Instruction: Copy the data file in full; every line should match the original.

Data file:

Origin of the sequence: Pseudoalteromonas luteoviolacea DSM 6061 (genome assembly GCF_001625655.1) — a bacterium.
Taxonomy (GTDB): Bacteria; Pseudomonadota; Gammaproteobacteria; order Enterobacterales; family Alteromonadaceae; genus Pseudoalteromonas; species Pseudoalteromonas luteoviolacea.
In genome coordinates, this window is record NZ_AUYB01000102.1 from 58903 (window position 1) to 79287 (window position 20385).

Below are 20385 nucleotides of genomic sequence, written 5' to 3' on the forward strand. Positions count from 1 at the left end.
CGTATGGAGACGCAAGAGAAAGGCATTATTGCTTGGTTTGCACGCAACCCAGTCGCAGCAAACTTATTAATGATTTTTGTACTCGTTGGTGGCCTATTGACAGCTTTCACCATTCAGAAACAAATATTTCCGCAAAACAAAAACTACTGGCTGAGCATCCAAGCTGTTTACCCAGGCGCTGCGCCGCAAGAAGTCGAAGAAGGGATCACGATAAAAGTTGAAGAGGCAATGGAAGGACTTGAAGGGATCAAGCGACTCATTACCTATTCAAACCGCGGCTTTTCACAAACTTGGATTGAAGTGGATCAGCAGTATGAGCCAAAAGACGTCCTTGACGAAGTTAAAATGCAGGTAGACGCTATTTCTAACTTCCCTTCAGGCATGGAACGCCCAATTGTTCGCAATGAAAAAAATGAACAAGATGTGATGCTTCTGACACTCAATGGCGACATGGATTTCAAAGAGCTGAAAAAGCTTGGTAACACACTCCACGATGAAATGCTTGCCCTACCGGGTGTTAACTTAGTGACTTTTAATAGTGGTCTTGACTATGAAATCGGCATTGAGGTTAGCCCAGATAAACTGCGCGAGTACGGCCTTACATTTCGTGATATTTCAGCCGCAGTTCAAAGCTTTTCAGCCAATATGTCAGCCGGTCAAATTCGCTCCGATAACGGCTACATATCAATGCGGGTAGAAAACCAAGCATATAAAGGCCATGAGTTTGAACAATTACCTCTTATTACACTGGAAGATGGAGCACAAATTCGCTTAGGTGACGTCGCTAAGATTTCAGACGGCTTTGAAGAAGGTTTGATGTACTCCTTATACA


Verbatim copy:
Origin of the sequence: Pseudoalteromonas luteoviolacea DSM 6061 (genome assembly GCF_001625655.1) — a bacterium.
Taxonomy (GTDB): Bacteria; Pseudomonadota; Gammaproteobacteria; order Enterobacterales; family Alteromonadaceae; genus Pseudoalteromonas; species Pseudoalteromonas luteoviolacea.
In genome coordinates, this window is record NZ_AUYB01000102.1 from 58903 (window position 1) to 79287 (window position 20385).

Below are 20385 nucleotides of genomic sequence, written 5' to 3' on the forward strand. Positions count from 1 at the left end.
CGTATGGAGACGCAAGAGAAAGGCATTATTGCTTGGTTTGCACGCAACCCAGTCGCAGCAAACTTATTAATGATTTTTGTACTCGTTGGTGGCCTATTGACAGCTTTCACCATTCAGAAACAAATATTTCCGCAAAACAAAAACTACTGGCTGAGCATCCAAGCTGTTTACCCAGGCGCTGCGCCGCAAGAAGTCGAAGAAGGGATCACGATAAAAGTTGAAGAGGCAATGGAAGGACTTGAAGGGATCAAGCGACTCATTACCTATTCAAACCGCGGCTTTTCACAAACTTGGATTGAAGTGGATCAGCAGTATGAGCCAAAAGACGTCCTTGACGAAGTTAAAATGCAGGTAGACGCTATTTCTAACTTCCCTTCAGGCATGGAACGCCCAATTGTTCGCAATGAAAAAAATGAACAAGATGTGATGCTTCTGACACTCAATGGCGACATGGATTTCAAAGAGCTGAAAAAGCTTGGTAACACACTCCACGATGAAATGCTTGCCCTACCGGGTGTTAACTTAGTGACTTTTAATAGTGGTCTTGACTATGAAATCGGCATTGAGGTTAGCCCAGATAAACTGCGCGAGTACGGCCTTACATTTCGTGATATTTCAGCCGCAGTTCAAAGCTTTTCAGCCAATATGTCAGCCGGTCAAATTCGCTCCGATAACGGCTACATATCAATGCGGGTAGAAAACCAAGCATATAAAGGCCATGAGTTTGAACAATTACCTCTTATTACACTGGAAGATGGAGCACAAATTCGCTTAGGTGACGTCGCTAAGATTTCAGACGGCTTTGAAGAAGGTTTGATGTACTCCTTATACA